Piaroa women gain fulfillment, pleasure, and respect from raising manioc in their gardens, one anthropologist argues, and this work is essential to their society.

In her recent article “Tedium and Creativity: The Valorization of Manioc Cultivation and Piaroa Women,” published in the Journal of the Royal Anthropological Institute volume 10, 2004, p.241-259, Serena L. Heckler describes arguments by other scholars who maintain that manioc planting, cultivation, and processing is a way for lowland South American societies to control women. The gardening work supposedly gives women a harmless occupation that confers prestige in the home, but in reality the work is simply drudgery and the women only think they enjoy it. The argument continues that the hunting successes of the men confer prestige on them that the women cannot attain.

Heckler strongly differs. Based on her own fieldwork, she finds that many traditional Piaroa women in Venezuela take especial pride in their gardens—they enjoy showing them off to the anthropologist. The hard work and skill of the expert gardener, and her knowledge of wild as well as cultivated plants, is recognized and appreciated by the rest of the community. Gardens that provide abundant, safe, and reliable foods are as much a source of pride for the women as hunting success is for the men. In fact, the women often cultivate their gardens much more than is necessary, since the neatness conveys an aesthetic sense of well-being and shows off the owners’ accomplishments.

Heckler buttresses her argument with a range of observations. She notes that some of the experienced women gardeners grow many cultivars of manioc, more than 20 in some cases, in their gardens as a way of combating pathogens. These varieties of manioc are used for different purposes, depending on the characteristics of the plants and their potential uses for starch, flour, bread, or beer. The varieties also require different kinds of preparations.

The women obtain these cultivars from their broad reciprocal networks, and sometimes from the assistance of men who bring back cuttings when they travel. The different varieties grown in a woman’s garden are not really just the result of impersonal economic transactions. Rather, they represent acts of giving and receiving, and the cultivation of each plant may remind the woman of the individual donor and their close personal relationship. With all of the relationships expressed by the manioc varieties, the woman’s garden is a manifestation of her life story, a personal, historical landscape.

Heckler expands the story of the manioc into a consideration of the fundamental Piaroa worldview. She reiterates the explanations of Joanna Overing, that the “knowledge of living skills,” as Heckler puts it, is extremely important but also potentially quite dangerous. The Piaroa believe that humans must be careful to control the wild, dangerous forces of production that have existed since the creation of the world, and women have the necessary skills to do that work safely. In fact, the only men with similar skills are the shamans, whose rituals help keep the society safe—and who also cultivate manioc gardens along with the women. For other Piaroa men, manioc cultivation is peripheral.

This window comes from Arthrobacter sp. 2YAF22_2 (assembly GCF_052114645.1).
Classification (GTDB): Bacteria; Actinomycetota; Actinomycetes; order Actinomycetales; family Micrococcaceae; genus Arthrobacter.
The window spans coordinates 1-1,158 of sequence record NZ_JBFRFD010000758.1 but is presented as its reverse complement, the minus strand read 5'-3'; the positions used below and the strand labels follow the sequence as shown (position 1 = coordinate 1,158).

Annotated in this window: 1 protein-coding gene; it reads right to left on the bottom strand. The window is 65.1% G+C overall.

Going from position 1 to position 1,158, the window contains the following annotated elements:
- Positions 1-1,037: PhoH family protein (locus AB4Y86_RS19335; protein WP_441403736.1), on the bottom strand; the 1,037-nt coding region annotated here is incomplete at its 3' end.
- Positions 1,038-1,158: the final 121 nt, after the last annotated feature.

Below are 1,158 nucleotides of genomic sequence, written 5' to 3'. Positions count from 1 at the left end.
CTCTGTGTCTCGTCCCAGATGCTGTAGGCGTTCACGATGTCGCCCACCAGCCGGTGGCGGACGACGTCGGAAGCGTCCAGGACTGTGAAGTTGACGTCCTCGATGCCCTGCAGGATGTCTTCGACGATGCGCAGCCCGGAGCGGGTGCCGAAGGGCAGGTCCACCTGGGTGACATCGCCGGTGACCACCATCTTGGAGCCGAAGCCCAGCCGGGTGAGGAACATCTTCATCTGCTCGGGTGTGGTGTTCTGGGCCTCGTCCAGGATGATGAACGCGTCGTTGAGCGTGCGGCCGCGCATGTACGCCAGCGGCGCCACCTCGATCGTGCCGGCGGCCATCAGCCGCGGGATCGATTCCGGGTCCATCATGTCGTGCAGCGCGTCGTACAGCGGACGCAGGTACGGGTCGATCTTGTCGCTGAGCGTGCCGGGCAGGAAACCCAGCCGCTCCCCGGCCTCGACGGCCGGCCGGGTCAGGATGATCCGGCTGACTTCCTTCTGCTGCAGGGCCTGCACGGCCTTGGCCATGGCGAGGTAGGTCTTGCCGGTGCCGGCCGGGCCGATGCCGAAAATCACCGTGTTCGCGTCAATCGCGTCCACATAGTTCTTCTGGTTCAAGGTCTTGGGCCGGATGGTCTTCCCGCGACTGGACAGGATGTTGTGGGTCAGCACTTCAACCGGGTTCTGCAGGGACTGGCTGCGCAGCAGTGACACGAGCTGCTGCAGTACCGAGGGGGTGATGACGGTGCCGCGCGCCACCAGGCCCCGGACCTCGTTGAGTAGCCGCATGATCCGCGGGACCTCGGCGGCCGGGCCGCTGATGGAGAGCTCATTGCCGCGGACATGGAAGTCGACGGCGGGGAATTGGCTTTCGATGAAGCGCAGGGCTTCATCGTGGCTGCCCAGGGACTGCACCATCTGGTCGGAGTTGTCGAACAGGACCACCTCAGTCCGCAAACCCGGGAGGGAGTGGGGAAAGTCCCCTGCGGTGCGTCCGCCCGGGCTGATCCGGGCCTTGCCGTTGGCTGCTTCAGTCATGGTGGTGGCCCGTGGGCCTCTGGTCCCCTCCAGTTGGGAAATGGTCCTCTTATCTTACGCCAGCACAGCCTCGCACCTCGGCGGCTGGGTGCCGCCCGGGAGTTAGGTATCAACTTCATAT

An important facet of Piaroa rituals is serving manioc beer. While the men host the rituals and participate in the ritual activities, everyone is aware that it was the women who grew the manioc and prepared the beer that is central to the social aspects of the ritual experience. Some observers, noting that the men have the formal role of communicating with the spirits, have concluded that Piaroa women are subject to the men. In fact, however, people don’t actually pay too much attention to the men during the rituals.

The real action is where the women are discussing with others the details of their lives, including, of course, the news about their gardens. The peaceful socializing of the women is actually one of the primary goals of the rituals. The rituals of the men, in essence, are most obviously effective when people are paying little attention to them.

Like all societies, changes are occurring among the Piaroa. Some young women are learning enough Spanish to take wage labor jobs in nearby towns, so their gardening work has to fit into their lives as best it can. For them, manioc gardening has become a necessary chore, a way to educate their children, rather than a source of pride. Other young women are taking agriculture classes and may seek to integrate formal schooling with traditional practices. Some continue to follow their mothers’ examples.

Heckler’s convincing article represents an effective addition to the literature on strong, confident women in peaceful societies. Karen Lampell Endicott (1987) and Patricia Draper (1975), to single out just two, have made similarly important contributions about the important roles that confident, successful, respected women play in the Batek and Ju/’hoansi societies. The importance of women’s work, and the society’s positive attitude toward it, comes out repeatedly in the literature on peaceful societies, as this latest article by Heckler demonstrates.